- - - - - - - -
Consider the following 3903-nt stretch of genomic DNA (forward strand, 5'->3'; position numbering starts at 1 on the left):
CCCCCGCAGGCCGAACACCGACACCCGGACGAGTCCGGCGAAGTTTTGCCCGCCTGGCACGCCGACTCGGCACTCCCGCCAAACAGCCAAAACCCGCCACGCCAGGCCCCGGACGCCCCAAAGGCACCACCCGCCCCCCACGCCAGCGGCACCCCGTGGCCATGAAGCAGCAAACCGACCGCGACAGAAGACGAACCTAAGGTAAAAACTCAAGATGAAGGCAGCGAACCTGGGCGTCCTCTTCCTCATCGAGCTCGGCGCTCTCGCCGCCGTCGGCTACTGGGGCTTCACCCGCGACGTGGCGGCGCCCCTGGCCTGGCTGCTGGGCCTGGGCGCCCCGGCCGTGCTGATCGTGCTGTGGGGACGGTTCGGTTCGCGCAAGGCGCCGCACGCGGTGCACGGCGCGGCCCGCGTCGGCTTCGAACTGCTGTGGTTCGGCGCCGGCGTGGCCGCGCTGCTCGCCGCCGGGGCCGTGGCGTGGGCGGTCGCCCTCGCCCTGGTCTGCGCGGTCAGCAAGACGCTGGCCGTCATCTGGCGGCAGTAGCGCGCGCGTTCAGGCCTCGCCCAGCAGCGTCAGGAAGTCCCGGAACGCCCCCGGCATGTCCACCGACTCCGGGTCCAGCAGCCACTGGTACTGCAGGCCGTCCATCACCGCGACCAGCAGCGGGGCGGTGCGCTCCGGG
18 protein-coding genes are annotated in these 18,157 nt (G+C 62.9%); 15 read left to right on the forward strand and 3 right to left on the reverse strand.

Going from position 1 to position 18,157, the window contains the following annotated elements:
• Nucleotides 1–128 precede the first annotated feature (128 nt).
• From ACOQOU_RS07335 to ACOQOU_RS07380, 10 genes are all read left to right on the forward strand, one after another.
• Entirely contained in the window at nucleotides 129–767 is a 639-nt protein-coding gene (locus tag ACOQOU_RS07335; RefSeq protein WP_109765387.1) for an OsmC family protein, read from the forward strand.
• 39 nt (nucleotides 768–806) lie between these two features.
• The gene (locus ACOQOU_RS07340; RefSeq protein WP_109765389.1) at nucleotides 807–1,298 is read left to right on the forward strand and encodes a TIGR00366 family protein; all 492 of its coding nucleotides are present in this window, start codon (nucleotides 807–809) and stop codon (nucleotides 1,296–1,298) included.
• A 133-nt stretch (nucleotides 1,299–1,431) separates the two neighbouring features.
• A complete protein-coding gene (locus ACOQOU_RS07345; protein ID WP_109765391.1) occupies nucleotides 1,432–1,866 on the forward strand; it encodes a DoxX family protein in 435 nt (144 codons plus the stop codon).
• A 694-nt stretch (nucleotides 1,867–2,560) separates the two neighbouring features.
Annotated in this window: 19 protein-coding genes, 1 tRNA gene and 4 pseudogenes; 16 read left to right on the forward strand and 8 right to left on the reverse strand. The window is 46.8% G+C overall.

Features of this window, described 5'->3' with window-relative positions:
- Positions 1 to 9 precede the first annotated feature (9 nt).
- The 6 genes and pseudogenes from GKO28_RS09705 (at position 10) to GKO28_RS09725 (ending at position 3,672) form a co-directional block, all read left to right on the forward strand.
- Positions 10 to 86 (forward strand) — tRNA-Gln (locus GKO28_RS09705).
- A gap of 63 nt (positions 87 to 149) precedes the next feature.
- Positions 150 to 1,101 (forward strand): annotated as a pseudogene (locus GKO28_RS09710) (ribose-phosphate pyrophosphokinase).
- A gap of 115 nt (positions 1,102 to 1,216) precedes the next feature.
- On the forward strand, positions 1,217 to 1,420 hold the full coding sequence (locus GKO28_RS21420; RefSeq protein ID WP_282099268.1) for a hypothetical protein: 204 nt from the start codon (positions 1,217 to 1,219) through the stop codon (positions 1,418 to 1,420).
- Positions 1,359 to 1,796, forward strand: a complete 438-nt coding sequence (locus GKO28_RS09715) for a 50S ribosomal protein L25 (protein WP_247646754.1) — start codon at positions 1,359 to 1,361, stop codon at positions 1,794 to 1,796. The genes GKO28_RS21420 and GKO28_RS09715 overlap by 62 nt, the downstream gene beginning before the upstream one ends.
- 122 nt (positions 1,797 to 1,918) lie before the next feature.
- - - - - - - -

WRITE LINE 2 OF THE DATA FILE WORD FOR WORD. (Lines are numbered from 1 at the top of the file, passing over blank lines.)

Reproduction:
CCCCCGCAGGCCGAACACCGACACCCGGACGAGTCCGGCGAAGTTTTGCCCGCCTGGCACGCCGACTCGGCACTCCCGCCAAACAGCCAAAACCCGCCACGCCAGGCCCCGGACGCCCCAAAGGCACCACCCGCCCCCCACGCCAGCGGCACCCCGTGGCCATGAAGCAGCAAACCGACCGCGACAGAAGACGAACCTAAGGTAAAAACTCAAGATGAAGGCAGCGAACCTGGGCGTCCTCTTCCTCATCGAGCTCGGCGCTCTCGCCGCCGTCGGCTACTGGGGCTTCACCCGCGACGTGGCGGCGCCCCTGGCCTGGCTGCTGGGCCTGGGCGCCCCGGCCGTGCTGATCGTGCTGTGGGGACGGTTCGGTTCGCGCAAGGCGCCGCACGCGGTGCACGGCGCGGCCCGCGTCGGCTTCGAACTGCTGTGGTTCGGCGCCGGCGTGGCCGCGCTGCTCGCCGCCGGGGCCGTGGCGTGGGCGGTCGCCCTCGCCCTGGTCTGCGCGGTCAGCAAGACGCTGGCCGTCATCTGGCGGCAGTAGCGCGCGCGTTCAGGCCTCGCCCAGCAGCGTCAGGAAGTCCCGGAACGCCCCCGGCATGTCCACCGACTCCGGGTCCAGCAGCCACTGGTACTGCAGGCCGTCCATCACCGCGACCAGCAGCGGGGCGGTGCGCTCCGGG